Combat, meanwhile, has sadly been reduced to predictable button-mashing, the increase in on-screen enemies (often dozens at a time) forcing a decrease in the number of distinct fighting skills available to you. Rather than the block, thrust and parry swordplay of old, this is essentially God of War: Arabian Edition, only without that game's combo depth and over-the-top melodrama.
Bad guys swarm you, you hammer the attack button and point the left stick at the nearest foe, and they crumble to dust as you carve through them. A few enemy types require slightly different tactics (shield-bearing creatures must be kicked before the hack-and-slash commences, for example) but a relentless one-button assault gets the job done most of the time. Boss battles are similarly afflicted, with some impressive, towering foes brought down simply by rolling and hacking away at their ankles until they die. Towards the end of the game you get a magical sword that renders even this level of nuance obsolete, offering one hit kills against pretty much every kind of enemy.
A quartet of magic powers help with crowd control, but their elemental nature - earth, wind, fire, ice - should give you an idea of how imaginative their uses are. Accessed via the directional pad, you can upgrade them by collecting experience from each enemy slain, but none of them evolve into anything that will really impress. They're certainly handy but, like so much else here, the implementation is functional rather than fun.
It's a short game as well, or at least one of those games that feel far shorter than they actually are thanks to the almost total lack of storyline or character. The connection to The Sands of Time is non-existent, with the events of that game never referenced and the lead-in to Warrior Within reduced to a broad and not very convincing justification for how the likeable rogue from the former became the scowling death machine of the latter.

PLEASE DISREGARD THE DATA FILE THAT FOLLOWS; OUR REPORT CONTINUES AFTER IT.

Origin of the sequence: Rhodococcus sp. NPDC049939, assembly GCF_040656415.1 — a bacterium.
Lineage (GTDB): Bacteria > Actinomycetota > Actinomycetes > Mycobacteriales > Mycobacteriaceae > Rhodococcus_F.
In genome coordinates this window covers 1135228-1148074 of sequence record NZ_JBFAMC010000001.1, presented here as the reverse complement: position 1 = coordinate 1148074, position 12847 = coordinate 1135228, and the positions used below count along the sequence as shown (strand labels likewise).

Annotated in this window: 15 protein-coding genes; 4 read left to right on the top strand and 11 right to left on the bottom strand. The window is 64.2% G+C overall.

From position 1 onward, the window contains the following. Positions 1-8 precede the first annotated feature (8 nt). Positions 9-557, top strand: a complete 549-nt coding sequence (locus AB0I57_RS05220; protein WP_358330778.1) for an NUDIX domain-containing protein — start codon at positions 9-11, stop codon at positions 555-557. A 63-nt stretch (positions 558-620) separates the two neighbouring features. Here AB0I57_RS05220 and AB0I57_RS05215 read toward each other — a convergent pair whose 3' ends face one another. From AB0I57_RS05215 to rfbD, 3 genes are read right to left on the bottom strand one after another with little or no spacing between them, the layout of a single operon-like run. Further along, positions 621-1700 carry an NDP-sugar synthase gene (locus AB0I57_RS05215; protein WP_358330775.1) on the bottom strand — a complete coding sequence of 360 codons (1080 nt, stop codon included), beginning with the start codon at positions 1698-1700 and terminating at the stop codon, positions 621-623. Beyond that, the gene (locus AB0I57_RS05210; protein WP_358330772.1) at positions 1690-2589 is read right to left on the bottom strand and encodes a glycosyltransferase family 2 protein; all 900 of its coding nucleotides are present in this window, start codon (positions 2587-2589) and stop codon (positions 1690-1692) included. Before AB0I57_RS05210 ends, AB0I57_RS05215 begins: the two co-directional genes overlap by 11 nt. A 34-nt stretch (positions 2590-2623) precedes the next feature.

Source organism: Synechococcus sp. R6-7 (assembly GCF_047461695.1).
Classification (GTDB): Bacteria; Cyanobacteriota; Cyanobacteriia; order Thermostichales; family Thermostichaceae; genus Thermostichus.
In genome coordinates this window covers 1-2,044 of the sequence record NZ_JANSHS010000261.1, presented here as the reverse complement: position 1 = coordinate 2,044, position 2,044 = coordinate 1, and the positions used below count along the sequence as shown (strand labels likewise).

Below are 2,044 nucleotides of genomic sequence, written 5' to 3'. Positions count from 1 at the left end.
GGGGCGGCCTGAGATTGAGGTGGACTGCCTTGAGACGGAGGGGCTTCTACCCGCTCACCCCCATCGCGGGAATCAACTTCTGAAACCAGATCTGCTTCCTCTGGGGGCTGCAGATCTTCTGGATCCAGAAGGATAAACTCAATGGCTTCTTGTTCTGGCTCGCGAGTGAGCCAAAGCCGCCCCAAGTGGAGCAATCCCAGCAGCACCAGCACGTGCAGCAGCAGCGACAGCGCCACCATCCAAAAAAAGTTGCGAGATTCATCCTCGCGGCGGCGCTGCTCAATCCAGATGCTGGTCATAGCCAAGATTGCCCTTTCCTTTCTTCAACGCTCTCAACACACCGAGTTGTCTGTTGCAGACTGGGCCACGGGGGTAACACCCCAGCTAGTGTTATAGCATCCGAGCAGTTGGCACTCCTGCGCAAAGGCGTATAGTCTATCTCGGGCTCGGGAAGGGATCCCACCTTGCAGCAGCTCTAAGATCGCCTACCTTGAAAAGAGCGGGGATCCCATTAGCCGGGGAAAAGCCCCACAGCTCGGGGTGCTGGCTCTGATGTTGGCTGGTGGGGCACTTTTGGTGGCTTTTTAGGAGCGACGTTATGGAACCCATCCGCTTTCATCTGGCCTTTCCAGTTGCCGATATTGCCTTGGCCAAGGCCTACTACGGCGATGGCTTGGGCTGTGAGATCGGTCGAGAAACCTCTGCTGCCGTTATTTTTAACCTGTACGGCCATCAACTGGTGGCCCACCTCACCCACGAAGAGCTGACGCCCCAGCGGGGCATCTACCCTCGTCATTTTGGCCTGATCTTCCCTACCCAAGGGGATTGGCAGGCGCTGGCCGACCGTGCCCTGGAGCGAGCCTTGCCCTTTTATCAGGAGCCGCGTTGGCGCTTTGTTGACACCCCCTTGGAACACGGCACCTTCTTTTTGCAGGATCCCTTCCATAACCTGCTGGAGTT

Apart from the Prince and his brother there's only one other speaking part - a sexy female Djinn who I like to call the Ethnic Exposition Lady. You run into her at regular intervals so she can dump another load of back-story in your lap and grant you another magical power before sending you back for another few hours of beige, trap-laden corridors and massive brawls. The villain of the piece is just a giant monster that stamps around and bellows incoherently, and the pithy banter that gave The Sands of Time its endearing matinee charm has all but vanished.
It'll take a few evenings at most to finish the story on the default difficulty setting, and then all you've got to draw you back are a perfunctory time trial offering and a challenge mode that offers eight short waves of enemies to defeat as quickly as possible. Given that you'll be using your powered-up Prince from the completed game, it takes less than five minutes to exhaust the entertainment potential of this half-baked morsel.
It's so frustrating. Revisiting the beloved Sands of Time should be a recipe for success, but this is one of those games that squander their potential not through bad design but passable functionality, hours of moderate amusement merging into a soporific whole where no single moment stands out. No matter what powers you wield in the game, time hasn't stood still in real life and such complacency is dangerous, the swashbuckling mantle already inherited and evolved by the likes of Uncharted and Ubisoft stable-mate Assassin's Creed. Indeed, the Assassin Tombs in Creed's vastly improved sequel are practically a template for how Prince of Persia should look today.
By focussing so intently on what players responded to in 2003, there's no room to develop the ideas that might resonate in 2010. For all its flaws, the 2008 version refused to stand still. What we get here feels like a place-holder, a nostalgic diversion that exists so there's product on the shelves to coincide with the movie, rather than something driven by a flash of inspiration as to where the series could go next. For all its basic surface pleasures, The Forgotten Sands seems content to indulge our fondness for the past without ever giving us reason to be excited about the future.
6 / 10